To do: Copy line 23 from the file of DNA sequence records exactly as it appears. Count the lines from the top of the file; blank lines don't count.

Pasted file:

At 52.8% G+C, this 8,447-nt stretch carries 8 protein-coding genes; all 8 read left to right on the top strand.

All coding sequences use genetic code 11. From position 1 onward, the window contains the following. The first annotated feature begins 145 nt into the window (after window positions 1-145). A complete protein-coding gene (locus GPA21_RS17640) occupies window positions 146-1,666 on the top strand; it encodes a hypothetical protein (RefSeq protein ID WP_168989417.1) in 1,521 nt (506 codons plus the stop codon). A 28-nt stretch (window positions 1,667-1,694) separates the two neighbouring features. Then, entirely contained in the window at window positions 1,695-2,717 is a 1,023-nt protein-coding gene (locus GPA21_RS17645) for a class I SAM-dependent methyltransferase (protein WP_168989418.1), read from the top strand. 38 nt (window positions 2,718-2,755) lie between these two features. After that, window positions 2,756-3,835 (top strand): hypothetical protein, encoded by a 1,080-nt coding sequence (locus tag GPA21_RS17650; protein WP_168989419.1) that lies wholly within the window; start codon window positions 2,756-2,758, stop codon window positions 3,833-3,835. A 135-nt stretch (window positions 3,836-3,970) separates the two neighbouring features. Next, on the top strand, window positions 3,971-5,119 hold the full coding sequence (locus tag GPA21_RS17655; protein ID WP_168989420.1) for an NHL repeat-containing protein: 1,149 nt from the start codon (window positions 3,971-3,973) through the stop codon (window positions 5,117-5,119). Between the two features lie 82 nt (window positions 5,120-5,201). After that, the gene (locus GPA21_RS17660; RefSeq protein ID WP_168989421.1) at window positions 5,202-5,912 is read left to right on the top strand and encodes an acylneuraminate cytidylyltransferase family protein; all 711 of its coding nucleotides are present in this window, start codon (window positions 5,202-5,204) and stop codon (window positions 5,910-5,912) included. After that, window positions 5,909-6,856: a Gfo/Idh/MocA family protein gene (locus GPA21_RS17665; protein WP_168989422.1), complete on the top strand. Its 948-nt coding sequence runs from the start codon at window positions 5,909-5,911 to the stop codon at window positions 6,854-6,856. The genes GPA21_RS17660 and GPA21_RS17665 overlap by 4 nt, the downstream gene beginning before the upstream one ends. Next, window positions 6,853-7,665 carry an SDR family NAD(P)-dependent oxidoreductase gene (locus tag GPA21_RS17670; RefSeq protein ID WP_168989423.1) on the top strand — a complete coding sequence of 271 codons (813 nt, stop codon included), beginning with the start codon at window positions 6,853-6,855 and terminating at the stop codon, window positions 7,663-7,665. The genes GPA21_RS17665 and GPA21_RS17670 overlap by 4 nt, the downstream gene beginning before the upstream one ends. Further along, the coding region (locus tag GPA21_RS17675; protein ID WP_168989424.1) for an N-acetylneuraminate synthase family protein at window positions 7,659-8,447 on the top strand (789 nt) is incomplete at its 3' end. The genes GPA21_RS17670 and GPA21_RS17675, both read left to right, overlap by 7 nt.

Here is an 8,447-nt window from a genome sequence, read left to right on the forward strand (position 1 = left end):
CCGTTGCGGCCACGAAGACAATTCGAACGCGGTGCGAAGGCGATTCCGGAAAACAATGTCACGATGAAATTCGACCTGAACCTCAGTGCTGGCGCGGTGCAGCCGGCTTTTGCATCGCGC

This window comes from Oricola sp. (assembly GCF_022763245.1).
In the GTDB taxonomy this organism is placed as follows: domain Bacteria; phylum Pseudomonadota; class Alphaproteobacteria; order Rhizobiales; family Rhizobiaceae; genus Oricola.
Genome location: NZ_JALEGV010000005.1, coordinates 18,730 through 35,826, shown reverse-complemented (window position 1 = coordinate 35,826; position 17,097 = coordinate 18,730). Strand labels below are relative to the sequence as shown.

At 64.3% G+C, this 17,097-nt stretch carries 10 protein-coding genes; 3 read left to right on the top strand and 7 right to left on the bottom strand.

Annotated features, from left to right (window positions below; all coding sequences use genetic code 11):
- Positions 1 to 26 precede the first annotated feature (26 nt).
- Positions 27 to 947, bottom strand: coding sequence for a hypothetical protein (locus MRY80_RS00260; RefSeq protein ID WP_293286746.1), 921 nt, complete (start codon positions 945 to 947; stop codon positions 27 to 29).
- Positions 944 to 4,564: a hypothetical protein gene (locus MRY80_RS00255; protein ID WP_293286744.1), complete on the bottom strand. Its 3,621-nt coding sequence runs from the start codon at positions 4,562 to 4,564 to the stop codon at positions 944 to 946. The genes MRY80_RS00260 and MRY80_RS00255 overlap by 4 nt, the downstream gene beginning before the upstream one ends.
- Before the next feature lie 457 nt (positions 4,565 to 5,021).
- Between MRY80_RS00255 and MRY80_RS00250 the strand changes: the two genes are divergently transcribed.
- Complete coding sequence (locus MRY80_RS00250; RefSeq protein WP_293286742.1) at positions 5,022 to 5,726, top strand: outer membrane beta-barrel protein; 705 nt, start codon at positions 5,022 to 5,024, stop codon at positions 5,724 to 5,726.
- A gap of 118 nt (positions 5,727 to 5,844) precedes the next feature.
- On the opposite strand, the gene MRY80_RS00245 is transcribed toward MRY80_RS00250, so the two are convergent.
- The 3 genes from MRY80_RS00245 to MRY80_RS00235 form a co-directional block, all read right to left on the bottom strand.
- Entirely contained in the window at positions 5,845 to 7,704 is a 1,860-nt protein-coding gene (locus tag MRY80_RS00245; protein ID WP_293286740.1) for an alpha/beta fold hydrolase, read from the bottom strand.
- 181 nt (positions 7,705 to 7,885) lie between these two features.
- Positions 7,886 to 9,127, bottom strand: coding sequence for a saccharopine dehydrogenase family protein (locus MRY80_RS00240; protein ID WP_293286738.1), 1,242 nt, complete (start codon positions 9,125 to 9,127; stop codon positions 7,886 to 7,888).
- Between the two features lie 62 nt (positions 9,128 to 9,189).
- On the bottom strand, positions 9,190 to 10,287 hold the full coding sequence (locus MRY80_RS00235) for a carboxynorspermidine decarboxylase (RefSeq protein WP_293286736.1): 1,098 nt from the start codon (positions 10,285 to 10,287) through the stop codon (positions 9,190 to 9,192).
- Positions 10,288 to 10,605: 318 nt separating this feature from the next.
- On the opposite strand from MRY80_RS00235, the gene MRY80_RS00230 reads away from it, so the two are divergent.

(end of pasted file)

- On the bottom strand, positions 9,190 to 10,287 hold the full coding sequence (locus MRY80_RS00235) for a carboxynorspermidine decarboxylase (RefSeq protein WP_293286736.1): 1,098 nt from the start codon (positions 10,285 to 10,287) through the stop codon (positions 9,190 to 9,192).